With all that’s there, “it would be irresponsible to just let it sit there and deteriorate,” he said of the camp and its amenities. “Because they’re going to get to the point where they’re not usable.”


Some limited attempts were made early to have a college, church or other institution take over the property in a similar manner as the Eckerd organization, which were unsuccessful.


“We came to the realization that we needed to sell this property,” Redding said of the decision to advertise its availability on a widespread basis. “We just can’t sit back and wait any longer — we’re going to have to go out and search for them (potential buyers).”


Distance is one motivating factor.


“The camp is so far away from our office,” Redding said of the Greensboro-based PLC.


Since Camp E-Mun-Talee closed several years ago, Nelson Snow, a former staff member there, has been a kind of overseer for the place, which explains its good condition today.


“Nelson has helped us tremendously, taking care of the camp and keeping an eye on it,” Redding said.


The decision to sell the site actually was made some time ago, but a survey was done first to pinpoint the exact acreage involved. “And that took close to a year,” the PLC official said.


It was important that the survey occur, Redding said, to make sure boundaries with neighboring properties were clear. “We didn’t want to walk away and leave a mess.”


In the early years, it was thought the property given by the Hanes family amounted to 960 acres, but modern survey techniques revealed the total to be 679 acres. Another 183 acres of that was sold to some neighbors who controlled access to the northern end of the tract, leaving roughly 496 acres the Piedmont Land Conservancy will be offering for sale.


“The asking price is $950,000,” Redding said. “To the right person, it is a spectacular deal.”


Permanent Protection

Redding added that the 40-acre or so space containing the camp will be carved out of the total acreage, with the sales agreement to call for the remaining property, of about 450 acres, being protected from development. The buyer will be able to use it for hunting or other recreational purposes, but not for anything that would destroy the integrity of the scenic location.


“So it can’t be timbered and things like that,” said Ellen Peric, a Pilot Mountain Realtor who is involved with the sale of the camp through the Carolina Farms and Homes firm there.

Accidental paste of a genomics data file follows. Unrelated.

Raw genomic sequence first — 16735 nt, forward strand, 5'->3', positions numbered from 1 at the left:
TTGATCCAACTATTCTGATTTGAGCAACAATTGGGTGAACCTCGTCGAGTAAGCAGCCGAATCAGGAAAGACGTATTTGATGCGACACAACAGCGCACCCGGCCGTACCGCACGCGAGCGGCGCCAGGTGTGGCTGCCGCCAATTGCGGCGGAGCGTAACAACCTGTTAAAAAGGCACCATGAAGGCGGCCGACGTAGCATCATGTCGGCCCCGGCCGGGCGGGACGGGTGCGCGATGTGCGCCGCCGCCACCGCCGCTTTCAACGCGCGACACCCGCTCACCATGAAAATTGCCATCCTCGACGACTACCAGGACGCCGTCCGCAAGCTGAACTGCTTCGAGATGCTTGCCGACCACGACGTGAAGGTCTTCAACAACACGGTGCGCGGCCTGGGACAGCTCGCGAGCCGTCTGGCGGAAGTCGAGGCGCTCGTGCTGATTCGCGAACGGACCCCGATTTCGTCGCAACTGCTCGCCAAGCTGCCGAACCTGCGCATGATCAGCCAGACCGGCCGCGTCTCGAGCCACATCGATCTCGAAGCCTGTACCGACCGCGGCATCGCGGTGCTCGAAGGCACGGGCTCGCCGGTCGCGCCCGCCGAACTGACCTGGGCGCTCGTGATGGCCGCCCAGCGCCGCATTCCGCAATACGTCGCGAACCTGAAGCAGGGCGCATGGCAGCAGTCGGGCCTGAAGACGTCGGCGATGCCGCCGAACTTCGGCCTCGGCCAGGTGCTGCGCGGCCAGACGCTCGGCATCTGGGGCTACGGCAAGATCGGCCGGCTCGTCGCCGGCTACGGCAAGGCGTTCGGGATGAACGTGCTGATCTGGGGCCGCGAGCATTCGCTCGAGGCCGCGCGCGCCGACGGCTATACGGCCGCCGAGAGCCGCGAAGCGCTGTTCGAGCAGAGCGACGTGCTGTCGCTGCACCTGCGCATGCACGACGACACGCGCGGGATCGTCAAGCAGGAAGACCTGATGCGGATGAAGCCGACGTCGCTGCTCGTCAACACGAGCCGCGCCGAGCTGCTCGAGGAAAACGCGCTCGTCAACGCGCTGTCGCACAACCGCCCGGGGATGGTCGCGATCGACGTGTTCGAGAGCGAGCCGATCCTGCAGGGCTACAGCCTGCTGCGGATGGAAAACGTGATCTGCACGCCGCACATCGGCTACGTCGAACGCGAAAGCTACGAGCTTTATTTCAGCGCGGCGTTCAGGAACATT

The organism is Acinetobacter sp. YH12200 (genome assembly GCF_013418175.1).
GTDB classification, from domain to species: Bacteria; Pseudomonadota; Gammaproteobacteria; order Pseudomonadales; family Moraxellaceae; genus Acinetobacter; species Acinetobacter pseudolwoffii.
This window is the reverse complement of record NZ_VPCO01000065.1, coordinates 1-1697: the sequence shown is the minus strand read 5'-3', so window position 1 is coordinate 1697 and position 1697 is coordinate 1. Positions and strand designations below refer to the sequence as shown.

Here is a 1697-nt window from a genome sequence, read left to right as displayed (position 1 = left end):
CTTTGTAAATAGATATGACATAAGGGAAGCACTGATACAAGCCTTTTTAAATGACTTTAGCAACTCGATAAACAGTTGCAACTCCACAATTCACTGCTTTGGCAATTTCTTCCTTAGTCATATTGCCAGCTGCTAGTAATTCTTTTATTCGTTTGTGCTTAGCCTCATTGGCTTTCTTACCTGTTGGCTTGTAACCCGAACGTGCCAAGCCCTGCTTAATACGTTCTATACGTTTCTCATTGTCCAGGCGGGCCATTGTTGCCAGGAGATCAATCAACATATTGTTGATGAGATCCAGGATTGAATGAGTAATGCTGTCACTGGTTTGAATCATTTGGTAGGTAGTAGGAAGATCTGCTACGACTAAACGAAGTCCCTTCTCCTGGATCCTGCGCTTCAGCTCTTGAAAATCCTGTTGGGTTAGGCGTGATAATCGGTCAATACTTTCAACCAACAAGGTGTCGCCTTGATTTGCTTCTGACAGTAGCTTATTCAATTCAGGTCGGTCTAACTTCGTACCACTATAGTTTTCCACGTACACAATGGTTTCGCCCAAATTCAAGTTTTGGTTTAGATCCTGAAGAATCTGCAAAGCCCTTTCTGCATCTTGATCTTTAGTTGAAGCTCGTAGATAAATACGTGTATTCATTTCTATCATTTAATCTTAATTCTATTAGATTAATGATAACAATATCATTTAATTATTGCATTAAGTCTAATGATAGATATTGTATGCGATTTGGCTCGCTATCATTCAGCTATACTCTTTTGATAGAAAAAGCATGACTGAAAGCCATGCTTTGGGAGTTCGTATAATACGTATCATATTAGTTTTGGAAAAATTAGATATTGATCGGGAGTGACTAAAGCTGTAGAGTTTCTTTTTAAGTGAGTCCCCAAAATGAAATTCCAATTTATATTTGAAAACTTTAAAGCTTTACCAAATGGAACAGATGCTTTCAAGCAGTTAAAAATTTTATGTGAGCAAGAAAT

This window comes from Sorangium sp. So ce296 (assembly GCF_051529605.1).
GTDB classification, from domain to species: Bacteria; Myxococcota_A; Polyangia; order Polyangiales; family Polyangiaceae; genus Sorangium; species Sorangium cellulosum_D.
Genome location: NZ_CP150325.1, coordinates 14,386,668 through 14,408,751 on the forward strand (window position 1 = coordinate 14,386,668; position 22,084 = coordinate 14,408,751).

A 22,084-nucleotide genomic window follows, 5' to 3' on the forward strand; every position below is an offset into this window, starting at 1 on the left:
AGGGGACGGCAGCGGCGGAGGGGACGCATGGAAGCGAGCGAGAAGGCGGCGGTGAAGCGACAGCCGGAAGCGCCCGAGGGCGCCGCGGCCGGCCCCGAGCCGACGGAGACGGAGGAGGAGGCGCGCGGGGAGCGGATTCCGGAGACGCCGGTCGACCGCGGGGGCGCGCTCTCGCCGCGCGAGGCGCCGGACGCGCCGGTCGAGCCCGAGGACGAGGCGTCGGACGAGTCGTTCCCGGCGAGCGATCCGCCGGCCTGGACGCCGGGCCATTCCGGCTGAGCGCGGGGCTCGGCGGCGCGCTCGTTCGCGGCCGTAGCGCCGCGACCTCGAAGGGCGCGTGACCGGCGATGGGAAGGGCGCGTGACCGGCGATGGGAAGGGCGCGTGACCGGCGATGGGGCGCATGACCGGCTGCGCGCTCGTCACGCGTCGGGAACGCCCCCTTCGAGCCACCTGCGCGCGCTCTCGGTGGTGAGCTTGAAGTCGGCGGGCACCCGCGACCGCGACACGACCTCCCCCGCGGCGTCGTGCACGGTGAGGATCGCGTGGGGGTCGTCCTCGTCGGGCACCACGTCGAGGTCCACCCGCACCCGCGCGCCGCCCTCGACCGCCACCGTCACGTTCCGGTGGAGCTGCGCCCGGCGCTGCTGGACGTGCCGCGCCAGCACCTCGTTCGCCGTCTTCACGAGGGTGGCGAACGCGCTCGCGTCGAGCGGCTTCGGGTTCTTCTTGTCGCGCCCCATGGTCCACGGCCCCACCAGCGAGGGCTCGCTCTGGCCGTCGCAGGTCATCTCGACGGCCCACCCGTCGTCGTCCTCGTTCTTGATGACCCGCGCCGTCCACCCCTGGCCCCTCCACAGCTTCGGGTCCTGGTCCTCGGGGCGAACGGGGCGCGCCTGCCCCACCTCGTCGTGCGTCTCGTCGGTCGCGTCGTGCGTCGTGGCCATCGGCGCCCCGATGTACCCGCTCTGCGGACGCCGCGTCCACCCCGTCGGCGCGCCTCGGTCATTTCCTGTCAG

Redding said residents of the surrounding community should be assured that the Piedmont Land Conservancy is not “just trying to sell it and get as much money as we can.”


Instead, the proceeds will be used for other conservation projects in the region. Typically, the PLC buys scenic areas, such as the Fishers Peak property it has acquired in recent years. That is providing permanent protection to more than 1,700 acres there.


In other cases, the organization obtains easements from farmers and other property owners, who can continue to use land, but with the PLC’s involvement ensuring it won’t be turned into parking lots in the future.


The sale of the former youth camp at Lowgap will have the same effect, said Redding, who pointed out that since the Piedmont Land Conservancy doesn’t sell property, this has been a learning experience for the organization.


“What we’d love to see is some youth or church-affiliated therapy group get their hands on the property, because it’s just perfect for that,” he said.


Hopefully, some entity can utilize the site “and it will be something Surry County can be proud of,” the PLC official said. “It’s an amazing asset sitting there…just a beautiful place.”


Redding said letting residents of the area know what was in the works has been a key consideration.


“We just don’t want the ‘for sale’ sign to go out and people to say, ‘it would have been nice to know what was going on up there,’” the PLC official said.


“It’s kind of a dear and sacred place to them — and we understand that.”


Tom Joyce may be reached at 336-415-4693 or on Twitter @Me_Reporter.